How Accurate Are FAKO Credit Scores?

By Kevin / August 5, 2011
FICO v. FAKO credit scores

Most credit experts and finance writers, myself included, warn people against paying for, or putting too much weight on, credit scores not generated by the Fair Isaacs Co. These non-FICO scores, sometimes called “FAKO scores,” are not used by lenders.

Don’t pay money for a credit score that is not your actual FICO score. Don’t even bother with the so-called “free” services where you have to cancel before the trial period. You can get your actual FICO score from Equifax that way at MyFICO.com through the website’s Score Watch program.

Having said that, I decided it would be fun to compare just how close FAKO scores from truly free sites (no trial membership) come to my actual FICO score. I obtained my Equifax FICO score with a free trial membership at MyFICO.com.

FICO v. FAKO, By the Numbers

My credit scores came from three websites:

    • CreditKarma, which provided my TransRisk score and my VantageScore from TransUnion
    • Quizzle, which offered my Experian PLUS score
    • MyFICO.com, which gave me my actual FICO score based on my Equifax credit report

The results:

    • TransRisk: 725 on a scale of 300 – 850, “good”
    • VantageScore: 771, on a scale of 501 – 990, letter grade “C”
    • Experian Plus: 693, on a scale of 300 – 850, letter grade “B”
    • FICO from Equifax: 698, on a scale of 300 – 850, “good”

The Benchmark: Equifax FICO Score

My actual FICO credit score if I were to apply for a loan right now is 698 — if the lender used my Equifax score.

However, the information on my Equifax credit report is one month behind my TransUnion credit report. Which means that Equifax showed a higher credit utilization ratio and some debt that I actually paid off a few weeks ago.

Even more interesting, last month my TransRisk score was 698 — exactly the same as my Equifax FICO score today.

My conclusion?

If you’re going for a major loan and you’ve been working hard to pay off credit card balances, wait a few months for the information on your credit reports to “catch up” to your payments. Those additional months of on-time payments, too, will only help your credit score.

Also, don’t just check your credit score.

Pull your credit files to make sure the information is accurate and up to date.

TransRisk Score

The TransRisk score was the highest of the three that use a scale of 300 to 850. My TransUnion credit report, which I obtained separately from AnnualCreditReport.com, also contained the most up-to-date information.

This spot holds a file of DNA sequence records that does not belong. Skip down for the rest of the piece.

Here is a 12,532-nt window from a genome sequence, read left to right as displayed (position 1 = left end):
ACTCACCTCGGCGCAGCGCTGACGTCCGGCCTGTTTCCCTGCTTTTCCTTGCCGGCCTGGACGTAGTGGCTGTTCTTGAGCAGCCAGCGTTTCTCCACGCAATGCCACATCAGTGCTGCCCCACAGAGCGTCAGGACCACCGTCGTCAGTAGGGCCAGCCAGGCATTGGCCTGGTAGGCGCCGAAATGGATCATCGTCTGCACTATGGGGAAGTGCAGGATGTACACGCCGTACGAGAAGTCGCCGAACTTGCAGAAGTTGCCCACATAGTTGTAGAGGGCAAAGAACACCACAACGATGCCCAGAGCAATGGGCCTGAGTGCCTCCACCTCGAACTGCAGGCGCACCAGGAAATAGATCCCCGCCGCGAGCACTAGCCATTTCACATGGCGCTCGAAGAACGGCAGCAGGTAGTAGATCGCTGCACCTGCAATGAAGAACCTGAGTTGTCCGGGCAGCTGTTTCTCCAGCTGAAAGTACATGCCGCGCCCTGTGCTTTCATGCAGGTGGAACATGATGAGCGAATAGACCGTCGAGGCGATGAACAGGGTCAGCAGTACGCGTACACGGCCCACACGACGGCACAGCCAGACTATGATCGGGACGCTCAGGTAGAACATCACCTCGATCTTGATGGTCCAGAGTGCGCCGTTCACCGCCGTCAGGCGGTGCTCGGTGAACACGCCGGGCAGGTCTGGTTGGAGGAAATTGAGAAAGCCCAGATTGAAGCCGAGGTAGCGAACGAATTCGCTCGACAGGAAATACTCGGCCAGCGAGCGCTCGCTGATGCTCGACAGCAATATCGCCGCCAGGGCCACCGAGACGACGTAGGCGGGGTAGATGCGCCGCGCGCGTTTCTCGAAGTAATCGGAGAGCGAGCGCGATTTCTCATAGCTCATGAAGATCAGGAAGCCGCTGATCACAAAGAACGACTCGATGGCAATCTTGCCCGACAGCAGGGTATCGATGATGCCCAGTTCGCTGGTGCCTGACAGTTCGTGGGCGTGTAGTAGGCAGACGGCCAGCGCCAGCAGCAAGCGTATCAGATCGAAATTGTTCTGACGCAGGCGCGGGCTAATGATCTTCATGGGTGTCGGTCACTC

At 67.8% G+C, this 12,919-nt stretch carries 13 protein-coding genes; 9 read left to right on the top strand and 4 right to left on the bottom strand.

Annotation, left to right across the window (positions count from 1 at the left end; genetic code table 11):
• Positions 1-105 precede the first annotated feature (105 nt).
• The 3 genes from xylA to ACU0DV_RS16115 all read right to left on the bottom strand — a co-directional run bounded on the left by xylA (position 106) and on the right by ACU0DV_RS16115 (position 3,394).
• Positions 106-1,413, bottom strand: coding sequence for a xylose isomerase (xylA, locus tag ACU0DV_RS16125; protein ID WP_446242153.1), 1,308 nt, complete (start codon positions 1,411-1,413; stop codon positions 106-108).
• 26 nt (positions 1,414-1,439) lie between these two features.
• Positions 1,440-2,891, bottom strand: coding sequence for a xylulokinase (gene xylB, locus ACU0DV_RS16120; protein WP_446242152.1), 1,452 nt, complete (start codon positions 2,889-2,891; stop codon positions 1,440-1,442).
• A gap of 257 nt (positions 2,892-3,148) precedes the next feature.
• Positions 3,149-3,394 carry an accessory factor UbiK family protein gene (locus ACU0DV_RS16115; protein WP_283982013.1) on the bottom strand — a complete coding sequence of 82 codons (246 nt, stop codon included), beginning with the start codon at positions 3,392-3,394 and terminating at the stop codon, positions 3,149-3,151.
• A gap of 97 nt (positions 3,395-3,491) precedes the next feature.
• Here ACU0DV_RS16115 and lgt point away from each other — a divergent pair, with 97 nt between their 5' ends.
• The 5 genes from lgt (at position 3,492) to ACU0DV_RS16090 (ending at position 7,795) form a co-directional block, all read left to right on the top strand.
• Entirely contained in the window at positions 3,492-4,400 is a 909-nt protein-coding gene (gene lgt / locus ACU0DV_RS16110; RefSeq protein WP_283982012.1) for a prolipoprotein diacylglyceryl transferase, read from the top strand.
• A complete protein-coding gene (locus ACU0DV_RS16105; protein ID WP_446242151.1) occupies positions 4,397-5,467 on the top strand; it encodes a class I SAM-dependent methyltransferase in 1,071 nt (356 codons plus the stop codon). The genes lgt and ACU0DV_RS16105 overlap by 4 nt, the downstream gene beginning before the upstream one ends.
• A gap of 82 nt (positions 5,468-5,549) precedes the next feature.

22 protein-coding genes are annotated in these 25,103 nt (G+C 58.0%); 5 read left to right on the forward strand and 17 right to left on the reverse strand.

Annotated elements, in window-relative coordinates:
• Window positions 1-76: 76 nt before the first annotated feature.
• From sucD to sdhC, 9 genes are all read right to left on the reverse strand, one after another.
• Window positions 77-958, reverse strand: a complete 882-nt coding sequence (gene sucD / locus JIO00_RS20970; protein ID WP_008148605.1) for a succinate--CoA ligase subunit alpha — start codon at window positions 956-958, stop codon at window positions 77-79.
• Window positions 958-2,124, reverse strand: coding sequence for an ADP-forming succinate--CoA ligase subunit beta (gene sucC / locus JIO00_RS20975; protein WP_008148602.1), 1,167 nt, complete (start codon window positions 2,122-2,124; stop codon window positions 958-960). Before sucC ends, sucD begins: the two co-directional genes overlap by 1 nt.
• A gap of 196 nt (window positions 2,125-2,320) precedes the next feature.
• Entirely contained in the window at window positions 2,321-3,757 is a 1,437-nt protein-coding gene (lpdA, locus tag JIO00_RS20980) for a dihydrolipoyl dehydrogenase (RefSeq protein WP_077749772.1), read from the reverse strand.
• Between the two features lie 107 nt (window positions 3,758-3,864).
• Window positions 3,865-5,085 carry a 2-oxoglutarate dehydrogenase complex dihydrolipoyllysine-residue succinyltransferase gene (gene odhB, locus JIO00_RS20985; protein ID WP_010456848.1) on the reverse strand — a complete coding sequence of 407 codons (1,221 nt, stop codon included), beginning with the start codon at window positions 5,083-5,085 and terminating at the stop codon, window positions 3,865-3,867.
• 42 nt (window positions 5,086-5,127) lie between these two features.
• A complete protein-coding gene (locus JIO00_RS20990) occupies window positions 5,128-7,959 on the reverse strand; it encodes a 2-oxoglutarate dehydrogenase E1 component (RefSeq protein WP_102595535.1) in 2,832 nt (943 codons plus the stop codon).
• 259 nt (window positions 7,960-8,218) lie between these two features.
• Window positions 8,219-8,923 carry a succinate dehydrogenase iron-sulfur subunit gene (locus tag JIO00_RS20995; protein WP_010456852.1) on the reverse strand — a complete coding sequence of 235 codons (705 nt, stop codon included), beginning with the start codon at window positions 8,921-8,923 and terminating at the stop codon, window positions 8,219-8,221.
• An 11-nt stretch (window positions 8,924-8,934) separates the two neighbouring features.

Knowing this, the TransRisk score is good to track trends in your credit score. But if you’ve taken action that could change your score dramatically, don’t trust it before going for a loan. However, the TransUnion FICO score (which I can’t seem to find anywhere!) is probably the most accurate and the most up-to-date.

Experian PLUS

My Experian PLUS score was only 5 points below my Equifax FICO score.

The information on my Experian credit report, obtained free from Quizzle, was the same as in my Equifax file, which is one month behind TransUnion (and reality.) So we can chalk this 5-point difference up to different calculation methods.

Five points may not make a difference in your interest rates — unless you’re on the cusp between good credit and very good credit (or bad and average credit).

I’d use this free score to gauge trends in my credit score, but I wouldn’t trust it before going for a major loan.

VantageScore

If I were a master mathematician I could possibly convert the 501 to 990 VantageScore scale into the scale used for most other credit scores.

Since I can’t, that number is virtually worthless for comparison purposes. And, even worse if you’re trying to get a loan, not enough lenders use the VantageScore to worry about it.

It’s interesting, too, that the other three credit scores rank me as “good” or “above average,” while Vantage ranks my credit score as an average “C.”

Conclusion

The experts are right.

Due to differences in credit score calculation methodology and the information on your credit reports, get your actual FICO score and your credit reports before going for a loan. A few points on your credit score can make a difference of thousands of dollars in a loan.

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